Judit Reigl: Invisible Cities
Judit Reigl was ninety-two years old in 2015 when she started Dance of Death, her transcendent series of small-scale vanitas drawings. Having reached a stage where she could barely see her own pencil marks, Reigl found skulls to be a ready subject. She said she had drawn many skulls in her youth, often practicing drawing them with her eyes closed. Reigl decided to use Dance of Death as the title of her own series, first, to pay homage to Holbein and, second, she said, because with all the skulls and swirling bodies she was drawing, and considering that her hand seemed to be re-enacting her body’s dance-like movements from the years when she painted large canvases, the drawings, titled so or not, were already her Dance of Death.
When not rendering death’s-heads, she drew scenes from her earliest childhood memories, and her travels in Italy in the late 1940s, where she studied art by looking at and copying the renaissance masters. ‘I often dream that I’m exploring the empty, night-time streets of Paris,’ said Reigl in an interview in 2019. ‘I walk for hours in my dream and get so tired that I wake up with cramps in my legs the next morning.’
Reigl’s memories and recurring dreams became the building blocks of her anthropomorphic sceneries in the Invisible Cities drawings. The title of the series—borrowed from Italo Calvino—has a story. In 2015, when Reigl started Dance of Death, she used a lighter and a darker pencil and, on rare occasions, a black oil stick. By 2019, she used only the darker pencil, whose bold marks she could still make out with her failing eyesight. On 8 June 2019, wanting to render a city view, she picked up the lighter pencil by accident, and finished the drawing while realising that she could no longer see the pencil marks. She decided to draw more in this manner, producing fifty-five drawings to match the number of chapters in Calvino’s novel. The cities she drew, visible to others, were invisible to her.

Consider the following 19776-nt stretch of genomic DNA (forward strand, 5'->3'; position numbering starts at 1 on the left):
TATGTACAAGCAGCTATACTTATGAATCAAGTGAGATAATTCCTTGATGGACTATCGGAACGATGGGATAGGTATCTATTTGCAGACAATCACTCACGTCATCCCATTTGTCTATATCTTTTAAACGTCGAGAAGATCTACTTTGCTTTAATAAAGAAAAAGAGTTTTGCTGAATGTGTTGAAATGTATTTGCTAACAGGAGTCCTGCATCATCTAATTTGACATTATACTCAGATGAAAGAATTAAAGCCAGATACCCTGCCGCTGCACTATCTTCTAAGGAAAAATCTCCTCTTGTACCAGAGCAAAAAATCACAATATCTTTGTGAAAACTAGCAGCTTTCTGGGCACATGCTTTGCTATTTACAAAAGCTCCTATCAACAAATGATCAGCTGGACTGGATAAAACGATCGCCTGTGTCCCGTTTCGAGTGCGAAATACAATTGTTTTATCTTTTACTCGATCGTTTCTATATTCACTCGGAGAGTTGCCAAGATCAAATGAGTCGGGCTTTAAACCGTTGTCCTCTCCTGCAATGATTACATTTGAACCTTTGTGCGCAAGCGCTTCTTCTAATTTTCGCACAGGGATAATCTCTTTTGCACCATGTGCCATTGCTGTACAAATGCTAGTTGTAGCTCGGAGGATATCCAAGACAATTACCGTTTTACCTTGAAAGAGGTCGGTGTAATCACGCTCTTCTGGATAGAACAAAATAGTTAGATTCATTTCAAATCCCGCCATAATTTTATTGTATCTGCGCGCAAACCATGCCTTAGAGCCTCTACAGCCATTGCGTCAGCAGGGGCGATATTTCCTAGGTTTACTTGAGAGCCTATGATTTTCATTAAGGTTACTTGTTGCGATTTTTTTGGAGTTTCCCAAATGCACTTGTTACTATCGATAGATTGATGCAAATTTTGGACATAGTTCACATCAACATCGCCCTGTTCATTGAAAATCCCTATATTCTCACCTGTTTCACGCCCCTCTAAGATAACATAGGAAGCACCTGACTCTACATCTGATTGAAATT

A sub-series of Dance of Death, Invisible Cities encompasses half of Reigl’s output during the last year of her life. She said that thinking about herself drawing at her table reminded her of Wang Fo, the elderly Chinese painter in Marguerite Yourcenar’s tale, who escapes the emperor’s death sentence by sailing away in a boat on a sea that he paints on a scroll.
After completing the fifty-fifth drawing on 5 August, on 5 November she started a second series using the bolder pencil, finishing it on 13 January 2020. She started her third Invisible Cities series the next day, but got only as far as the fortieth drawing (on 9 March). She died a few months later.
Janos Gat is the artist’s long-time friend, biographer, and dealer. He is a member of the Fonds de dotation Judit Reigl and director of Janos Gat Gallery, New York. In 2023 three museums celebrate the centenary of Judit Reigl’s birth by presenting an overview of the full eight decades of the artist’s enigmatic oeuvre: ‘Centers of Dominance’, at the Neue Nationalgalerie, Berlin; ‘Flight’, at the Kiscelli Museum, Budapest; and ‘Judit Reigl Dance of Death’, at the Museum of Fine Arts, Budapest (which includes a selection of the drawings described here).